It also established individual rights, which are rights that cannot be taken away
Magna Carta
  Considered the first form of American Government, the Mayflower Compact was established when settlers came to America on the Mayflower and decided that they needed a form of government to organize them, and this led to many ideas that influenced the colonial government.
This form of government is where majority rules
Social contract theory is in effect, but in this case it is to follow all the rules of the new society for the sake of survival.

Mayflower Compact
The Petition of Right was another English document that included ideas that influenced colonial government.
It established individual rights for citizens
Limited the role of government
It protected all citizens equally, just as in colonial government.
Petition of Right
The English Bill of rights widely influenced American government as well.
It limits the power of government and took the idea of individual rights to a further extent.
It also gave citizens the right to bear arms, the right to petition, and freedom from cruel and unusual Punishment.( All mention in the American Bill of Rights as well)
English Bill of rights
Mar-Nov 1765
The Townsend Acts
The Townsend Acts imposed a tax on goods such as glass, paper, lead paints and tea.
All these taxes were eventually repealed, except for the tax on tea.
Sept 1774
The first Battles of the Revolutionary War were fought (Lexington and Concord)
Apr 1775
May 1775
The Declaration of Independence was adopted!
July 4, 1776
"He has refused his Assent to Laws, the most wholesome and necessary for the public good."
"He", meaning the King, has denied support for laws that would benefit the colonies.
"He has forbidden his Governors to pass Laws of intermediate and pressing importance, unless suspended in their operation till his Assent should be obtained; and when so suspended, he has utterly neglected to attend them. "
He will not let the colonies pass important laws until he signs off on them, which he often did not do.
"He has called together legislative bodies at places unusual, uncomfortable, and distant from the depository of their public Records, for the sole purpose of fatiguing them into compliance wit his measures."
"He has dissolved Representative Houses repeatedly, for opposing with manly firmness his invasions on the rights of the people. "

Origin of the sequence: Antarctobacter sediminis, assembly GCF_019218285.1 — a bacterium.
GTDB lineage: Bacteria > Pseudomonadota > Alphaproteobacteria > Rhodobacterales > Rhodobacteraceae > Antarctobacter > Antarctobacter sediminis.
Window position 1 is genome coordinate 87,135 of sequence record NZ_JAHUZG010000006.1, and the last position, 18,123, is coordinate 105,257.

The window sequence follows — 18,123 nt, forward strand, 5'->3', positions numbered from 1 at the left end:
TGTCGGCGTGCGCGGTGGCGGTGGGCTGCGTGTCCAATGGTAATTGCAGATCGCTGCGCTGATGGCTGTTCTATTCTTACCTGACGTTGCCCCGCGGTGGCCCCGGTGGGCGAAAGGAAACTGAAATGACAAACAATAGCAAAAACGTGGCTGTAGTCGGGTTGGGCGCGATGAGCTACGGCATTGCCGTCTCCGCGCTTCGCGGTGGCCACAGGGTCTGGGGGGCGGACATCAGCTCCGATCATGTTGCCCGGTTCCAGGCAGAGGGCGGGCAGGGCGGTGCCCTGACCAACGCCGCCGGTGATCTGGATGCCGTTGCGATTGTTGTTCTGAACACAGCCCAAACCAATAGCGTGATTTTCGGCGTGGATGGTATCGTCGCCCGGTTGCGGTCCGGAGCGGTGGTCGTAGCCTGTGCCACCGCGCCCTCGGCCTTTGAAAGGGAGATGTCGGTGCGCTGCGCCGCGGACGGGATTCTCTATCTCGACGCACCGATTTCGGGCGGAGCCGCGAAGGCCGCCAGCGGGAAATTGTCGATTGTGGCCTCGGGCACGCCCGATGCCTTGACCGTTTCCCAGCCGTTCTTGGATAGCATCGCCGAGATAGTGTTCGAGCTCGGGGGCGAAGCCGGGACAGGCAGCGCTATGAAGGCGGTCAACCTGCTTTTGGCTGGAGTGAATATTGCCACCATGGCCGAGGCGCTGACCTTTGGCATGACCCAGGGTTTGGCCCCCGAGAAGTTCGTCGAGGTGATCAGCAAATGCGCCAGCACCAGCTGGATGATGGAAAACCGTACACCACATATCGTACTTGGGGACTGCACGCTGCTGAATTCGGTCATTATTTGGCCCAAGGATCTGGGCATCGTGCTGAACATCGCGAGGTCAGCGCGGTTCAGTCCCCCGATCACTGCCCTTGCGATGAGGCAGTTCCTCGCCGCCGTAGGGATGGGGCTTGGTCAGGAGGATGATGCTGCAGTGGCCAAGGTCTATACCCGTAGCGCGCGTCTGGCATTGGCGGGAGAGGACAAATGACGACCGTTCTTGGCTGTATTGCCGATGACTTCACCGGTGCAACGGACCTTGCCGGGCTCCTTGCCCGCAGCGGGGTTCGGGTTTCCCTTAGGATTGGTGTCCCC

"He has obstructed the Administration of Justice, by refusing his Assent to Laws for establishing Judiciary powers."
"He has kept among us, in times of peace, Standing Armies without the Consent of our legislatures."
"He has affected to render the Military independent of and superior to the Civil Power."
"For taking away our Charters, abolishing our most valuable Laws and altering fundamentally the Forms of our Governments:"
"For suspending our own Legislatures, and declaring themselves invested with power to legislate for us in all cases whatsoever."
"He has abdicated Government here, by declaring us out of his Protection and waging War against us."
"He has constrained our fellow Citizens taken Captive on the high Seas to bear Arms against their Country, to become the executioners of their friends and Brethren, or to fall themselves by their Hands."
He has taken colonial citezens prisoner, and forced them to fight against their own country and familiies.
"For transporting us beyond Seas to be tried for pretended offences:"
"For depriving us in many cases, of the benefit of Trial by Jury:"
Why the Colonists Declared Independence
Grievances listed in The Declaration Of Independence
The king has called meetings of the legislatures at places that were uncomfortable and far away so that when they got there, they would be so tired that they will just agree with whatever he says.
He has disbanded representatives on many occasions, just because they disagrees with his policies that went against human rights.
He had hurt the judiciary system by not passing laws that allowed for judiciary powers.
He sent armies to watch over the colonists when they were not needed or wanted
He has made his army separate and more powerful than the colonial government.
"For protecting them, by a mock Trial from punishment for any Murders which they should commit on the Inhabitants of these States:"
The king was protecting his soldiers that were apart of a Standing Army from being prosecuted for crimes they commited.
They took away the colonies' charters that let them govern themselves.
They suspended the colonies legislative powers, and forced their own legislative powers on them.
The king practically disowned the colonies and then declared on them for wanting to be sovereign.
"He has plundered our seas, ravaged our coasts, burnt our towns, and destroyed the lives of our people."
When colonist were tried for crimes, the often were not allowed a jury at the trial.
They took colonist overseas to be put on trial for crimes they never committed.
The Colonists are complaining about how the British over-fished their water, and invaded and caused destruction in their towns
Governmental Weaknesses
Under the Articles Of Confederation, The central government had little power.
No Executive or Judicial Branches
Without the Execute branch, there would was no system for carrying out laws into society.
Without a Judicial branch, there was no Supreme Court of means of justice.
Congress could not regulate trade between states.
Congress had no authority over what the states traded. States often put taxes on goods from other states in order to get consumers to buy locally.
States were not required to obey Congress.
States had no consequences for not obeying orders from congress.
Congress could ask states for money or troops and they didn't have to agree
Only one branch of Government
The Articles of Confederation consisted of only a Legislative branch, and no executive or judicial.
The Articles of Confederation
The Articles of Confederation was the governmental structure of America from 1777-1781
Legislative Branch
The Legislative branch was unicameral, meaning there was only one house.
Each states had one vote and a chosen delegate
9 of the 13 colonies would have to vote for a law to be approved
These weaknesses of the government at that time all lead to the need for a new government, which was the United States Constitution.
Dec 16, 1773
Madisyn Dressel
Full transcript